Some suburbanites love seeing urban foxes, others regard them as a menace. You can put me down under ‘menace’.

We are blocking up their routes into our garden when we spot them, but this may be futile as foxes are resourceful and can climb. In 2011, as the Shard skyscraper was being built in London, a fox was said to have moved in on the seventy-second floor, surviving on food scraps left by workers.

Foxhunting was banned in England and Wales in 2004, and a good thing, too. But nobody seems to have found a way to ban foxes from our garden.


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“He’s a most notable coward, an infinite and endless liar, an hourly promise-breaker…”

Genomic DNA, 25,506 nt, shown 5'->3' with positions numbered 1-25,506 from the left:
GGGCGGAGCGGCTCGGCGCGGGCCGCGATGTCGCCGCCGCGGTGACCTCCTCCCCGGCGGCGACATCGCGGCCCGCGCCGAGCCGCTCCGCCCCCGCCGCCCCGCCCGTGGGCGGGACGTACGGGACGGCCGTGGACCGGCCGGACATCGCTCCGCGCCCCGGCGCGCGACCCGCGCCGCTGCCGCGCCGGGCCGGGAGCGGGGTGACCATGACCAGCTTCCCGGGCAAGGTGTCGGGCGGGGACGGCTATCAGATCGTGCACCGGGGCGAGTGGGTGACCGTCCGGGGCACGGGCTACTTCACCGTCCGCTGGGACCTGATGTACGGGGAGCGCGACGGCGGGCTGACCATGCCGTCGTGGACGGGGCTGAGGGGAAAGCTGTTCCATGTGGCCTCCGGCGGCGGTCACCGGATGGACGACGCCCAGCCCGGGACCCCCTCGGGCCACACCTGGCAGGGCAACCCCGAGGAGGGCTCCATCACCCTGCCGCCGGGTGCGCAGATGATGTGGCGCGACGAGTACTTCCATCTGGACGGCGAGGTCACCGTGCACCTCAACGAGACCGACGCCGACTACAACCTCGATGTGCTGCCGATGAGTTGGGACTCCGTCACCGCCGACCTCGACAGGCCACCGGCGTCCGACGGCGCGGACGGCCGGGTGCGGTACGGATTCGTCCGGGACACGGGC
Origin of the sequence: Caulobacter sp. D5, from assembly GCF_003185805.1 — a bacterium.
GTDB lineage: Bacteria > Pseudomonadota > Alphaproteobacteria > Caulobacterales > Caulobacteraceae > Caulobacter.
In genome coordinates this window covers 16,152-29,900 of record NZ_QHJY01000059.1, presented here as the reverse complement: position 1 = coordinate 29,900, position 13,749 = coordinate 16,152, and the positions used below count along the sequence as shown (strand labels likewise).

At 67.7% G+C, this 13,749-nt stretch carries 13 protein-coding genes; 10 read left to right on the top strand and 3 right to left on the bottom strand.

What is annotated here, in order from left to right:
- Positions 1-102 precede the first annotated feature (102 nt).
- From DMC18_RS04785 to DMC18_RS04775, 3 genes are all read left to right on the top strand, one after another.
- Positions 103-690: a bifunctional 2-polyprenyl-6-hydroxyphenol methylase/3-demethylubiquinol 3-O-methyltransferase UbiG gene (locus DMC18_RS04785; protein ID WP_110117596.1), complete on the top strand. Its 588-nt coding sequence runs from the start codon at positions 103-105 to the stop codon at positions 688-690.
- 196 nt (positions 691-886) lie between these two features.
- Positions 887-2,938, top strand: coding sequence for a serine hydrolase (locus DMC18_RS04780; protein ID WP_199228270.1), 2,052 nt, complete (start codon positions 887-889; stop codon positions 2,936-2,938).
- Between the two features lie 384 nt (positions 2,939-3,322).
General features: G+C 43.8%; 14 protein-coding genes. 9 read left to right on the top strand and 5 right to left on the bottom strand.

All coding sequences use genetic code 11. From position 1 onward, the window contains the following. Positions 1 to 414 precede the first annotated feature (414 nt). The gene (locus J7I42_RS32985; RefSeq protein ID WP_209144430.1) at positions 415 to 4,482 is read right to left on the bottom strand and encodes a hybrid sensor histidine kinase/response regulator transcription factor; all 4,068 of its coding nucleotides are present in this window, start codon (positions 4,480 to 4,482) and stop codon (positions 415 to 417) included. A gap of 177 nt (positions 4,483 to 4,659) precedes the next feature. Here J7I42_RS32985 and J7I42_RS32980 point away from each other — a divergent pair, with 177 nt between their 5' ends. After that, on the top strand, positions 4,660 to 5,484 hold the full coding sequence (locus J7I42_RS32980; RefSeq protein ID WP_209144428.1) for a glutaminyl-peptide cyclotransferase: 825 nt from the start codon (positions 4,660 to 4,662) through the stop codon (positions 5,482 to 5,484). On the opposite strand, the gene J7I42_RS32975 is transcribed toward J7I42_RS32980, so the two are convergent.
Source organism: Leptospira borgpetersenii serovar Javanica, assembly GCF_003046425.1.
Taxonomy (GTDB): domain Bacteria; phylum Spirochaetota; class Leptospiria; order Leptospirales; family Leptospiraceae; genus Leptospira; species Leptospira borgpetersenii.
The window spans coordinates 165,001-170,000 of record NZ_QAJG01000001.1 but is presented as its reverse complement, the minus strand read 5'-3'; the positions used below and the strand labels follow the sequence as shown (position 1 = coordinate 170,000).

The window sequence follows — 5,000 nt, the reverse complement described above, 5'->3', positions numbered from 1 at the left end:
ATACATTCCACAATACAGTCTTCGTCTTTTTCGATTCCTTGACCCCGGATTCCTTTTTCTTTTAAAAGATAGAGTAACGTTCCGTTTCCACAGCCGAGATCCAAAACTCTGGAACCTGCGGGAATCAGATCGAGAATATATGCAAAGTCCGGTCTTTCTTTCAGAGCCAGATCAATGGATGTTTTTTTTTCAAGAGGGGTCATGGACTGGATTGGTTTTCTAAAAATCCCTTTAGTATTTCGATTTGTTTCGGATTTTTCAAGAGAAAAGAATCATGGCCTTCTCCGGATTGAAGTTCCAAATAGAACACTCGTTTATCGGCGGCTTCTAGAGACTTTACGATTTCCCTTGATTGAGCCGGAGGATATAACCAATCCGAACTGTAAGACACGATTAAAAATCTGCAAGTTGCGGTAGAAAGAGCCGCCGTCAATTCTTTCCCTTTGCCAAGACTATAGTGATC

What did we do to deserve Boris Johnson and how will we remove all those scratches and stains?

Mr Sheen will struggle with the crusted blotches and burns bequeathed by the former prime minister’s endless lies, dodges and deceptions. How to clean what oozed from his pretend-clownish exterior, like spillage from a bin-bag?

Let’s not forget the staining potential of his furious narcissism. Or his arrant cowardice, that way he has of rowdily running from responsibility, shouting like a posh Bart Simpson bloated with entitlement, “I Didn’t Do It, Nobody Saw Me Do It, There’s No Way You Can Prove Anything!”

A tough job for Mr Sheen, as I said, so let’s hand the microphone to Mr Shakespeare…

“He’s a most notable coward, an infinite and endless liar, an hourly promise-breaker, the owner of no one good quality worthy your lordship’s entertainment…”